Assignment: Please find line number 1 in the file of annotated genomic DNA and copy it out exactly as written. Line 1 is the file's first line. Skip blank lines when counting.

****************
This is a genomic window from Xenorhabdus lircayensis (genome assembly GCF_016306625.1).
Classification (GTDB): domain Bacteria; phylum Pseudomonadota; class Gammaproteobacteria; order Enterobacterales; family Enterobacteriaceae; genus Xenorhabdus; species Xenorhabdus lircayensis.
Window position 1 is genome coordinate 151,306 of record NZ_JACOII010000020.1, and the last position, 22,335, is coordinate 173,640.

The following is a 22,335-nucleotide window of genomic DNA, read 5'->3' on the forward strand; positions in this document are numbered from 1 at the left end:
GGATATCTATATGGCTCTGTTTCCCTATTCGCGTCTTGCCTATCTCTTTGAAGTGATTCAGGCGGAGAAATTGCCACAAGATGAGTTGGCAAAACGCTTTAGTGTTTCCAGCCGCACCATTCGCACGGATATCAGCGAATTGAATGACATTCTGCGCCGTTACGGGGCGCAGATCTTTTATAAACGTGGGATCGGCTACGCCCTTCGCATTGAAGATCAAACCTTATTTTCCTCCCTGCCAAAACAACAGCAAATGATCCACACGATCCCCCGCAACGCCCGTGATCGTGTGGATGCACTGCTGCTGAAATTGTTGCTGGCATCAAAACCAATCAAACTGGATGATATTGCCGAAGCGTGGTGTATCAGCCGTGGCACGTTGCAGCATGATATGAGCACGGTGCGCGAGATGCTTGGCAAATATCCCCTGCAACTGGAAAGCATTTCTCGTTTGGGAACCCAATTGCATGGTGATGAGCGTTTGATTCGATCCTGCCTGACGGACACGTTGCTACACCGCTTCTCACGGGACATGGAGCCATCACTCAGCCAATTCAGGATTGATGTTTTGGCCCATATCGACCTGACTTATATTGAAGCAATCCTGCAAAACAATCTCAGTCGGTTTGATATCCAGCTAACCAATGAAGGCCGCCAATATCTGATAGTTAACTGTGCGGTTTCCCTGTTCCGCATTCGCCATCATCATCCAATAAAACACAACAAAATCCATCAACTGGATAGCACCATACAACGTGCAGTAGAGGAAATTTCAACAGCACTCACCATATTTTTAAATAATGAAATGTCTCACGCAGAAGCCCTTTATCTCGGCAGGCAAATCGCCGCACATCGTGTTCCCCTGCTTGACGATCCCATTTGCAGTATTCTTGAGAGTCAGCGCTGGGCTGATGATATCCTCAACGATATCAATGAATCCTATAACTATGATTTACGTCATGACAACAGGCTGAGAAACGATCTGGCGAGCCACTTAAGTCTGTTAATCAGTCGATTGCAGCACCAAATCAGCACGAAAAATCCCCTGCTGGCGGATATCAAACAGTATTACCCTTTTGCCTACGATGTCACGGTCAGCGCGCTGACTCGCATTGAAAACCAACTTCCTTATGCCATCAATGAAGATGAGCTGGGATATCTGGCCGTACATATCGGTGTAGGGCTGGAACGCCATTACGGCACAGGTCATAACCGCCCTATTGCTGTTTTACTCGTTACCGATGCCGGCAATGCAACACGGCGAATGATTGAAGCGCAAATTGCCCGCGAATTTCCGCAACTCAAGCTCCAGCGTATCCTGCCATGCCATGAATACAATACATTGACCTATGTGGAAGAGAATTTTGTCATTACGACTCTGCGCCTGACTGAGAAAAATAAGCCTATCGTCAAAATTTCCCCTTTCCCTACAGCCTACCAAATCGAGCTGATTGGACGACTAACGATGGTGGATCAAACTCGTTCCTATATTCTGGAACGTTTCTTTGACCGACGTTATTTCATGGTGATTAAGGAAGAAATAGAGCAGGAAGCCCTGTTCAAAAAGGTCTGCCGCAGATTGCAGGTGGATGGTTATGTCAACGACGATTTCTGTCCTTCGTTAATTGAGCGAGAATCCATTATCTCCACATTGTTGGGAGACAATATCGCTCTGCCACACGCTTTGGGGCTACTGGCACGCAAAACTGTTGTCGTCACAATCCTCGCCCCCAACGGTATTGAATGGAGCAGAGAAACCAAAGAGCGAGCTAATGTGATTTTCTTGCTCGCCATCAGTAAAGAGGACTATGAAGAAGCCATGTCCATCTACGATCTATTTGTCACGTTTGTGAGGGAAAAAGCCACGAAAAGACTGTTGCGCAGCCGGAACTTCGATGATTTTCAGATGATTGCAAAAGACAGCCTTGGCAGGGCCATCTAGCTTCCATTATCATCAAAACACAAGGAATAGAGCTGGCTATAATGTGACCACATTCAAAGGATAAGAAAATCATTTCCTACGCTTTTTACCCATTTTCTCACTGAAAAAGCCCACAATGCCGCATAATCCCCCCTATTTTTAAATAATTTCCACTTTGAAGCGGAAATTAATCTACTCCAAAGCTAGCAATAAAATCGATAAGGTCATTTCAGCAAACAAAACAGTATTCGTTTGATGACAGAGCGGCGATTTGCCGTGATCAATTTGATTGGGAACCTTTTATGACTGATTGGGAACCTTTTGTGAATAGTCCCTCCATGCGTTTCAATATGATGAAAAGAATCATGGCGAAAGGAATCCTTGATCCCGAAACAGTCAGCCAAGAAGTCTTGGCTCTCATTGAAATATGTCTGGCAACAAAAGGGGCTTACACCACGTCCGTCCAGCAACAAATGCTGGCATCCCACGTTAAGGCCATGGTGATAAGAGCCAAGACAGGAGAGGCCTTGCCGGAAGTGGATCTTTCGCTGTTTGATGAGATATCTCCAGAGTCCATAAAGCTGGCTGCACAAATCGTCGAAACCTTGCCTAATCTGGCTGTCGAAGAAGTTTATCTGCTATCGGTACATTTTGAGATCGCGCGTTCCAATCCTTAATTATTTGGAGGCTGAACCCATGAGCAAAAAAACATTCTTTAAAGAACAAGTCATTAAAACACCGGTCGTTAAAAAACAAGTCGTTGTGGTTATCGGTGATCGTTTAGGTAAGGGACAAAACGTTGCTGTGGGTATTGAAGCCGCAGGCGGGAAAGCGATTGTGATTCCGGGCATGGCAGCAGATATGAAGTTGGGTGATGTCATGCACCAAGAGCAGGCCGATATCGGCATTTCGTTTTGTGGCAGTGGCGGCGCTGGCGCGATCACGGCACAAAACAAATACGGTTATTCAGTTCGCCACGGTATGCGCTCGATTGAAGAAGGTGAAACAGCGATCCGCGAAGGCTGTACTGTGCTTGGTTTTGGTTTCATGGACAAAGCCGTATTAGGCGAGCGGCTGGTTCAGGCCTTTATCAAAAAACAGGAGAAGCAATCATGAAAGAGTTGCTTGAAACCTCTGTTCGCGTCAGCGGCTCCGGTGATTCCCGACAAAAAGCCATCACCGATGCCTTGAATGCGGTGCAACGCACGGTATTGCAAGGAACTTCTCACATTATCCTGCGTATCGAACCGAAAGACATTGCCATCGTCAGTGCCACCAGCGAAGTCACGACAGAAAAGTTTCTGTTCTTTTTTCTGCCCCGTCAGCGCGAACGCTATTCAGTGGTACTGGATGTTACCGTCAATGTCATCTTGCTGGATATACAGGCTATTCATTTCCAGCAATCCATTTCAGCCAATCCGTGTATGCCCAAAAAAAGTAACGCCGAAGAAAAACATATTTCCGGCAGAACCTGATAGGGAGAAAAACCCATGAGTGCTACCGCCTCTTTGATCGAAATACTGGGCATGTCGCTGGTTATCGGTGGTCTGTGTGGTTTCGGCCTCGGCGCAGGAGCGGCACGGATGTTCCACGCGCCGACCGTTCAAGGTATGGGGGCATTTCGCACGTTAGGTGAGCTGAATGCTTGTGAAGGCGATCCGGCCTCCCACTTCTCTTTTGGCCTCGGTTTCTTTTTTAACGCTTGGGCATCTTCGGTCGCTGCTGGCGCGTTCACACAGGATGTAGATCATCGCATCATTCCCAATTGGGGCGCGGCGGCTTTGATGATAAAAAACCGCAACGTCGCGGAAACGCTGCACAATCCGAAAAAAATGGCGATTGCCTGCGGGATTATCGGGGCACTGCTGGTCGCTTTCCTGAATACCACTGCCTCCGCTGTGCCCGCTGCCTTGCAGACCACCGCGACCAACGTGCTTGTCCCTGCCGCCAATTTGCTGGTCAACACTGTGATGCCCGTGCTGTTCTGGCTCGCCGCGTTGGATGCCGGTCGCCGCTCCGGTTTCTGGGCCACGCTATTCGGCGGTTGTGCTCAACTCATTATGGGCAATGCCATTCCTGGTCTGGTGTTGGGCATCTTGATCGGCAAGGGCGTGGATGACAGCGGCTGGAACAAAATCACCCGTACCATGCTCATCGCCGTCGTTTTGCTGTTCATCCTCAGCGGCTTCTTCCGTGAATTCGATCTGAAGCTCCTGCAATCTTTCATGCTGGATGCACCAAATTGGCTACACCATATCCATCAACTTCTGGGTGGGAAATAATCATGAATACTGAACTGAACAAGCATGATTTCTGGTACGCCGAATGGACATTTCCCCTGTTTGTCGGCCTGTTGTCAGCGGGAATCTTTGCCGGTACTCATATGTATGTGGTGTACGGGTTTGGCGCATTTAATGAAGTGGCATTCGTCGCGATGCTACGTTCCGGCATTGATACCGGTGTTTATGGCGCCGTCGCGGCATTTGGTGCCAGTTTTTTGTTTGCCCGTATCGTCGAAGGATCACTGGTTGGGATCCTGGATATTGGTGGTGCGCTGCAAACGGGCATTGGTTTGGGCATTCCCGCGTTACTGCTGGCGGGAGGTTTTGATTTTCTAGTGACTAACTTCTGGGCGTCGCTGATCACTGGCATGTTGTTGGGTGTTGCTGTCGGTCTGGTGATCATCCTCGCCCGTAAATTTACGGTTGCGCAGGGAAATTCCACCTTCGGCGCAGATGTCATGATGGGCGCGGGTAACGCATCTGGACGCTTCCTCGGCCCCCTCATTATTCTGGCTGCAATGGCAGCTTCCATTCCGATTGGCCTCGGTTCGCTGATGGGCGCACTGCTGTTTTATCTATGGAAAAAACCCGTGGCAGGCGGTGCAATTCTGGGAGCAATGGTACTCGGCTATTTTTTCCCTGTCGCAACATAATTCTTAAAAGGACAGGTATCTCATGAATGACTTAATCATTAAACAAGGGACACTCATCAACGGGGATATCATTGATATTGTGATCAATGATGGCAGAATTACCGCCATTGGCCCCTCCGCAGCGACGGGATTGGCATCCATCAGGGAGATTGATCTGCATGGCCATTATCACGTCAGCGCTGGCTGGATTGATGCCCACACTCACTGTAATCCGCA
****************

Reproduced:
This is a genomic window from Xenorhabdus lircayensis (genome assembly GCF_016306625.1).